The place to ask China-related questions!
Beijing Shanghai Guangzhou Shenzhen Chengdu Xi'an Hangzhou Qingdao Dalian Suzhou Nanjing More Cities>>

Categories

Close
Welcome to eChinacities Answers! Please or register if you wish to join conversations or ask questions relating to life in China. For help, click here.

By continuing you agree to eChinacities's Privacy Policy .

Sign up with Google Sign up with Facebook
Sign up with Email Already have an account? .
Posts: 97

Governor

0
0
You must be a registered user to vote!
You must be a registered user to vote!
0

Q: Do Chinese parents still expect their children to take care of them when they get old?

In this day and age, is this still the rule? Do Chinese parents truly expect to be cared for, both financially and in person by their kids? Or is this a fading tradition...

 

If it does, how do the expats dating Chinese insert this into their future plans? Is this like an anchor for you all to stay in China?

8 years 27 weeks ago in  Family & Kids - China

 
Answers (5)
Comments (0)
0
0
You must be a registered user to vote!
You must be a registered user to vote!
0

I find it is a fading tradition more stronger in the smaller cities though. One of the behind doors discussion that my wife had with her parents was "he will take you back to his home country how will you be able to look after us". But I have joked with her we should start a nursing home business here which I dont think exists and could be a start of the next boom business here.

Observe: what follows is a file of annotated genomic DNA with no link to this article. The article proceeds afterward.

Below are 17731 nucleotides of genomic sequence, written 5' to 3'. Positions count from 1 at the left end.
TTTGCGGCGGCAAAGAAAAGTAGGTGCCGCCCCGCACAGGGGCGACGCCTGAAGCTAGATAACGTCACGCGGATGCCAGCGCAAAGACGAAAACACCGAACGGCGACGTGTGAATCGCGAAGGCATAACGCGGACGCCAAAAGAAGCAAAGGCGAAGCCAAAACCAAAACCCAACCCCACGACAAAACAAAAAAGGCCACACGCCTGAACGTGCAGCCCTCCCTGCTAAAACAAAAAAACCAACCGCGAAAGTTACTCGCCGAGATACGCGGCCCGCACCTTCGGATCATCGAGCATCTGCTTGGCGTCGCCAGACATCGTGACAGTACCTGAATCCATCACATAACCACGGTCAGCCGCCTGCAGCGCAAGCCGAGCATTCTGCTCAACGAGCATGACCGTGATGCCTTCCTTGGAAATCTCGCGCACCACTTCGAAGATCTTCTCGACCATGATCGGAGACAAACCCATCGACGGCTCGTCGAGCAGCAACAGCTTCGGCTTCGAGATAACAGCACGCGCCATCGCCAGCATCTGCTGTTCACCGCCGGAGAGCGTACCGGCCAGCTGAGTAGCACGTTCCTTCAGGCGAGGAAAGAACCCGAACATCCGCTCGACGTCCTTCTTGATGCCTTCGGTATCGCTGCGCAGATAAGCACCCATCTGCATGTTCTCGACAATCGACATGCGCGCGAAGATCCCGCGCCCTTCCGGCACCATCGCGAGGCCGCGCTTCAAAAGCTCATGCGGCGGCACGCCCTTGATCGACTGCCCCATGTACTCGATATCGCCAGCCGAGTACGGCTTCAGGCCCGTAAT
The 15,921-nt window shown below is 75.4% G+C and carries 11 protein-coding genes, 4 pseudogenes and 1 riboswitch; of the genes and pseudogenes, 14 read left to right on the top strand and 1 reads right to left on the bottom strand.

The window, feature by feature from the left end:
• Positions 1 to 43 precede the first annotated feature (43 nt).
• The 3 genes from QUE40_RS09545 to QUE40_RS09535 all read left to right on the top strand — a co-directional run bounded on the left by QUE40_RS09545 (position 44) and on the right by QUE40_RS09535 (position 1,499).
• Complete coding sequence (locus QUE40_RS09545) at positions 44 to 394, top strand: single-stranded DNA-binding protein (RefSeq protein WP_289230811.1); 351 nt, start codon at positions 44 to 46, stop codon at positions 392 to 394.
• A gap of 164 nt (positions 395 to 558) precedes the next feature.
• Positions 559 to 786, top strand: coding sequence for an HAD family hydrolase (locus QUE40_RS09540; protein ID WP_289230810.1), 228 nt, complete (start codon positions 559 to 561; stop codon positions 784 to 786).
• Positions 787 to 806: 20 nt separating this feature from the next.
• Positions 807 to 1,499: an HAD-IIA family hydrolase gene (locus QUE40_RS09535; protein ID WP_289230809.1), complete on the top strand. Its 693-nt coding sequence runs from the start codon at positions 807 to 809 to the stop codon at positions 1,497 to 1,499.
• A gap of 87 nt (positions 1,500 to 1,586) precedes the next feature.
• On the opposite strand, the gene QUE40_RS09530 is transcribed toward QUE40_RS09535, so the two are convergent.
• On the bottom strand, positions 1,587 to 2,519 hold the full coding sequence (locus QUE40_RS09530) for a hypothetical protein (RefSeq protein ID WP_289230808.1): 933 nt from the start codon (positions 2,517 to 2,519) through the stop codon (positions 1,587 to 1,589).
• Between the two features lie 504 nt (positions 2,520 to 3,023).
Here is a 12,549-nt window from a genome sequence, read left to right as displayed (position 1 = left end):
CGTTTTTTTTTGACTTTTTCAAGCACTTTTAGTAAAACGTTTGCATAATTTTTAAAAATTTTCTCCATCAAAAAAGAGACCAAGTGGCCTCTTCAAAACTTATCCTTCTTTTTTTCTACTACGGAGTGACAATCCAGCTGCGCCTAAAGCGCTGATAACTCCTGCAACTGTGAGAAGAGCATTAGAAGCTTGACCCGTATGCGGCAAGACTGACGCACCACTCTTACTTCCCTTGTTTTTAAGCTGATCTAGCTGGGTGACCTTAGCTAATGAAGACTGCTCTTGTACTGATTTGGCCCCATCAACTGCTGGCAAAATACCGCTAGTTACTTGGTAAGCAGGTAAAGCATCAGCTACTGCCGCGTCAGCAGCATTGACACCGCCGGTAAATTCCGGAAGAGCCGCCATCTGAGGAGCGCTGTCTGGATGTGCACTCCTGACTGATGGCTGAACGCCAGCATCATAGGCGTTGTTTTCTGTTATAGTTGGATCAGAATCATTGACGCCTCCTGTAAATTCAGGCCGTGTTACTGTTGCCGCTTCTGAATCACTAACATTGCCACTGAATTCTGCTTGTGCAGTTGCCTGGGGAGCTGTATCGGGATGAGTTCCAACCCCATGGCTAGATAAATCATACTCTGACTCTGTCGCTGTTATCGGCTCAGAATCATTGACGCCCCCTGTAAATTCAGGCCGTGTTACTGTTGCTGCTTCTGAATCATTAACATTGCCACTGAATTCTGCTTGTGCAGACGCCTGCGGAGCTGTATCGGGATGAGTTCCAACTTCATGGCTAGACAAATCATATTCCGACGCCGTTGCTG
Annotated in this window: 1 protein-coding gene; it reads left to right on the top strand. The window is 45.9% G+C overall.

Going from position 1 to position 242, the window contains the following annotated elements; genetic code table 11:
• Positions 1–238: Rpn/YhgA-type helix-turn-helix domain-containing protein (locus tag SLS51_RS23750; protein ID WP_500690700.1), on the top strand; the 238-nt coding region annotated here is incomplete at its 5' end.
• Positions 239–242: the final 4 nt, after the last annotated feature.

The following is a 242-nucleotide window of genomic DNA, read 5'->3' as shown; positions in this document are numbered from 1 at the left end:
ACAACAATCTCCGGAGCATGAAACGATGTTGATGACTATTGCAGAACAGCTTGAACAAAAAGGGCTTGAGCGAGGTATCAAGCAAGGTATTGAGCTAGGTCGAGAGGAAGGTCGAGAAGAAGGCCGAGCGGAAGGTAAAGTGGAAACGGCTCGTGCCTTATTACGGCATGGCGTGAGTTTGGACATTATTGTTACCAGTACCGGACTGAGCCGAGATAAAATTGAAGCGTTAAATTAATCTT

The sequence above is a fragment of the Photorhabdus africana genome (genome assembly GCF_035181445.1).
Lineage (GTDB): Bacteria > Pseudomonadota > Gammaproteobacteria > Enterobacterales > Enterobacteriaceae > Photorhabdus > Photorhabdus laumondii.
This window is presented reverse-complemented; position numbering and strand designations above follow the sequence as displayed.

Report Abuse
8 years 27 weeks ago
 
Posts: 1633

Shifu

0
0
You must be a registered user to vote!
You must be a registered user to vote!
0

Actually saw a Old People's Home here today on my way to work. Run down crappy place. No surprize there.

Report Abuse
8 years 26 weeks ago
 
Posts: 3046

Emperor

0
0
You must be a registered user to vote!
You must be a registered user to vote!
0

The responsibility of children to take care of their parents here in China is not a tradition, it is definitively a Law to the effect, and it is my belief that it is also mention in their Constitution.

As an example, my GF gives her 83 years old mother, who never worked so she has no retirement income, 900 Rmb every month out of her paycheck.  I most also say that her mama reciprocates by doing all household chores like cleaning, cooking, washing clothes, etc while my GF works and her daughter goes to school. 

I do not think the practice is fading at all.  If an elderly was to complain that the son or daughter refuses to take care of them, it could be punishable under the existing Law, and quite a loss of face among friends and neighbors.

Report Abuse
8 years 26 weeks ago
 
Posts: 121

Governor

0
0
You must be a registered user to vote!
You must be a registered user to vote!
0

my parents still expect me to take care of them when they get old....and i am willing to do this.

1st,  i came from my parents(although ppl say human came from god, but without my parents, then without me), they took care of me when i was young, so it is my duty to take care of them when they are old,in my opinion, it is reasonable.